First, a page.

Have a means to prepare your food. A lightweight camping stove to cook food in, and purify water will increase your chances of survival. Try and find foods that are lightweight, and are high in essential nutrition in order to increase your energy levels. As well, have enough food for a 3 day period.  Some other possible food suggestions would be:

  • MRE’s
  • Crackers
  • Pasta
  • Hard candy
  • Energy bars
  • Dried fruits and nuts
  • Instant oatmeal
  • Granola bars
  • Powdered milk
  • Jerky

Some other suggestions for meals would be:

  • Bouillon cubes
  • Instant rice/mashed potatoes
  • Dried soups
  • Camping freeze dried foods
  • Gum
  • Instant pudding
  • Powdered drink mixes (Tang, Crystal Light)
  • Paper plates, cups and eating ware

Water – Having an adequate water supply is more important than food. A person cannot go without 3 days of water so have a plentiful amount.  Disaster organizations stress for each person to have one gallon of water per day. In an emergency situation, it is also one of the first items to disappear off of a store shelf.  Having this stored in your 72 hour bag may be different. Therefore, many carry large water travel water bottles and then carry water purification tablets or a water filter to keep their load down. Here are some additional  ideas for carrying water:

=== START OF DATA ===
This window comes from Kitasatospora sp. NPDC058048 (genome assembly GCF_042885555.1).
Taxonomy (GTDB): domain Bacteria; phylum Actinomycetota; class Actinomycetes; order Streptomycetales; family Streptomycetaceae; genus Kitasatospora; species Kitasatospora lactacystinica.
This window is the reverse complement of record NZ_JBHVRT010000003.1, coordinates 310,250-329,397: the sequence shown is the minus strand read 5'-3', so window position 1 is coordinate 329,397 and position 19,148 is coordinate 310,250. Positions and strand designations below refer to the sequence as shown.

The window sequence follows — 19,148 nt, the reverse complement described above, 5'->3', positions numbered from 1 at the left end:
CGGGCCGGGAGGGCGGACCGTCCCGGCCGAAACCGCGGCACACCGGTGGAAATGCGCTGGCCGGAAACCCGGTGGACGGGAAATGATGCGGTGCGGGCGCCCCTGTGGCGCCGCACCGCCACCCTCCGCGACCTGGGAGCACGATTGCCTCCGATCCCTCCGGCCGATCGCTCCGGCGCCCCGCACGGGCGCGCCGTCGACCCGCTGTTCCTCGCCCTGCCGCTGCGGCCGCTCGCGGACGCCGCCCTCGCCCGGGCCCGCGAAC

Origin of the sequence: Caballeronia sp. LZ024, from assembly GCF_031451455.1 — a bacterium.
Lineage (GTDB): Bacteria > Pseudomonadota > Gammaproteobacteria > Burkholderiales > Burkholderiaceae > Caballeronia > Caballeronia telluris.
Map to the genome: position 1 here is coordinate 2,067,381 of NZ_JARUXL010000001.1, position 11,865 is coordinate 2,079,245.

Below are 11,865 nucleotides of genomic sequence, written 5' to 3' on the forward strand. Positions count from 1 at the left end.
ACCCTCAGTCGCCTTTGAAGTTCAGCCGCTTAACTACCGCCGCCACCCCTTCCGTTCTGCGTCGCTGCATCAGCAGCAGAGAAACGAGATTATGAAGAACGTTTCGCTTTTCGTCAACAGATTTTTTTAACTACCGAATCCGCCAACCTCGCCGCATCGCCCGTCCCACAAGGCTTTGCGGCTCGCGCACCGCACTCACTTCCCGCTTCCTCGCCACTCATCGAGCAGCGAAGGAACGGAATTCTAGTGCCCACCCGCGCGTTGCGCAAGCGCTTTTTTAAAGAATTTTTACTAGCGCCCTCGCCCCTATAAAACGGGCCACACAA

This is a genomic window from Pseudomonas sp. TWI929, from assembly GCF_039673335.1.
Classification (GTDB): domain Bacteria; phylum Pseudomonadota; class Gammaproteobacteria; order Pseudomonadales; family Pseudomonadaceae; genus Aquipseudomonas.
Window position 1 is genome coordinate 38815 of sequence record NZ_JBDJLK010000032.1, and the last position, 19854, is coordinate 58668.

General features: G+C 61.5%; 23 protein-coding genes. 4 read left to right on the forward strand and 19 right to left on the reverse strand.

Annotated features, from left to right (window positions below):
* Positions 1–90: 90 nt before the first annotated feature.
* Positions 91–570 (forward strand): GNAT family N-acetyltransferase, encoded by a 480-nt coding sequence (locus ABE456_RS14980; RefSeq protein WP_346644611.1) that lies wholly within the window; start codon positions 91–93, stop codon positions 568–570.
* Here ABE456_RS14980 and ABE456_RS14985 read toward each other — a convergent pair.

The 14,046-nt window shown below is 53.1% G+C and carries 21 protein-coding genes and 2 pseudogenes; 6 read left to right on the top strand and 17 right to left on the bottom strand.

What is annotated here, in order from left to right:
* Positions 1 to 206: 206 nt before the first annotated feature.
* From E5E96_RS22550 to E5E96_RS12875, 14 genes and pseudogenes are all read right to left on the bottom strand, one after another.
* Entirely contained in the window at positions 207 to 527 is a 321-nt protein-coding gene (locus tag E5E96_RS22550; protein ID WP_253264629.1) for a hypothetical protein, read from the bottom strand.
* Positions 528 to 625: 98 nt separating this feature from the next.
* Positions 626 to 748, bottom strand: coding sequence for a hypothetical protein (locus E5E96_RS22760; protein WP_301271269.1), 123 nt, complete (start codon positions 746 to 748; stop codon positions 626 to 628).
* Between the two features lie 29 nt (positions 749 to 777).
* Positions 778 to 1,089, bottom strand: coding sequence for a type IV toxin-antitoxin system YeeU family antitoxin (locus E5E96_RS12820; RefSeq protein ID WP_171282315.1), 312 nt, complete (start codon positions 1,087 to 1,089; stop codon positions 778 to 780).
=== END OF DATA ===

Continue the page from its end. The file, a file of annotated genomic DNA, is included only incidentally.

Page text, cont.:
Clothing – Clothes in the 72 hour bag should be rotated every season and be appropriate to the environment you are in. As well, finding clothing that wicks moisture away would be helpful in both warm and cold climates. Having items in your bag that can be layered is a great option.

  •  If it is the winter season: Pack all cold weather essentials for maintaining body heat: Layered clothing, warm hat preferably with flaps over the ears, waterproof pants, mittens, etc.
  • Work gloves
  •  Have at least one change of clothing in your bag and two extra pairs of socks.
  •  A good pair of boots (hiking or combat boots) with a deep trench in the sole.
  • Rain suit
  • Poncho
  • Hat to keep the sun off your face.